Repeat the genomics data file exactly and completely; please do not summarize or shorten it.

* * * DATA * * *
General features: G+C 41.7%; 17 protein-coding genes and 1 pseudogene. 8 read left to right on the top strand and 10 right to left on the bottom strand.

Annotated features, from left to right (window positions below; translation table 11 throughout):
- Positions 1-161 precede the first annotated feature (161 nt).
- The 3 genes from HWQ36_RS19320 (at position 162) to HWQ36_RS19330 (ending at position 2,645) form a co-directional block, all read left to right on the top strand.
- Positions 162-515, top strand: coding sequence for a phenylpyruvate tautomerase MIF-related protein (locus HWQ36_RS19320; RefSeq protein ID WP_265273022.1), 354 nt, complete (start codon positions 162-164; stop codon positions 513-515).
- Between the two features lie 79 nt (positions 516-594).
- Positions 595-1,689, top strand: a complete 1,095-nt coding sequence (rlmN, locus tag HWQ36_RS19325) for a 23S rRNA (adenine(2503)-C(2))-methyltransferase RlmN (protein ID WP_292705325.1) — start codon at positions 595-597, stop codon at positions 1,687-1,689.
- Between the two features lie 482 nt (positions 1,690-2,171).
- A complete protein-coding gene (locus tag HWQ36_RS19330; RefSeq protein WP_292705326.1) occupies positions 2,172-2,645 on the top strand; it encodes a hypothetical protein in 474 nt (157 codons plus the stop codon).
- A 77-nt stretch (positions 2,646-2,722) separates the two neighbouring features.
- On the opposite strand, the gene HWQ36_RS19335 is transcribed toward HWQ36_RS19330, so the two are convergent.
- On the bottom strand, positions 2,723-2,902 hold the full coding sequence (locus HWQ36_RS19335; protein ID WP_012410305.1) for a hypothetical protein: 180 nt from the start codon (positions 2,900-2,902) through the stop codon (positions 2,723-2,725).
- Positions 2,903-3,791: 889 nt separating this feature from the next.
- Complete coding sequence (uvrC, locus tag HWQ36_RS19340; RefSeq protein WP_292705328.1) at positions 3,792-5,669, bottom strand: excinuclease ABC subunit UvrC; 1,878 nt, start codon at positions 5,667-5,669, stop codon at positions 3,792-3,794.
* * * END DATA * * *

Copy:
General features: G+C 41.7%; 17 protein-coding genes and 1 pseudogene. 8 read left to right on the top strand and 10 right to left on the bottom strand.

Annotated features, from left to right (window positions below; translation table 11 throughout):
- Positions 1-161 precede the first annotated feature (161 nt).
- The 3 genes from HWQ36_RS19320 (at position 162) to HWQ36_RS19330 (ending at position 2,645) form a co-directional block, all read left to right on the top strand.
- Positions 162-515, top strand: coding sequence for a phenylpyruvate tautomerase MIF-related protein (locus HWQ36_RS19320; RefSeq protein ID WP_265273022.1), 354 nt, complete (start codon positions 162-164; stop codon positions 513-515).
- Between the two features lie 79 nt (positions 516-594).
- Positions 595-1,689, top strand: a complete 1,095-nt coding sequence (rlmN, locus tag HWQ36_RS19325) for a 23S rRNA (adenine(2503)-C(2))-methyltransferase RlmN (protein ID WP_292705325.1) — start codon at positions 595-597, stop codon at positions 1,687-1,689.
- Between the two features lie 482 nt (positions 1,690-2,171).
- A complete protein-coding gene (locus tag HWQ36_RS19330; RefSeq protein WP_292705326.1) occupies positions 2,172-2,645 on the top strand; it encodes a hypothetical protein in 474 nt (157 codons plus the stop codon).
- A 77-nt stretch (positions 2,646-2,722) separates the two neighbouring features.
- On the opposite strand, the gene HWQ36_RS19335 is transcribed toward HWQ36_RS19330, so the two are convergent.
- On the bottom strand, positions 2,723-2,902 hold the full coding sequence (locus HWQ36_RS19335; protein ID WP_012410305.1) for a hypothetical protein: 180 nt from the start codon (positions 2,900-2,902) through the stop codon (positions 2,723-2,725).
- Positions 2,903-3,791: 889 nt separating this feature from the next.
- Complete coding sequence (uvrC, locus tag HWQ36_RS19340; RefSeq protein WP_292705328.1) at positions 3,792-5,669, bottom strand: excinuclease ABC subunit UvrC; 1,878 nt, start codon at positions 5,667-5,669, stop codon at positions 3,792-3,794.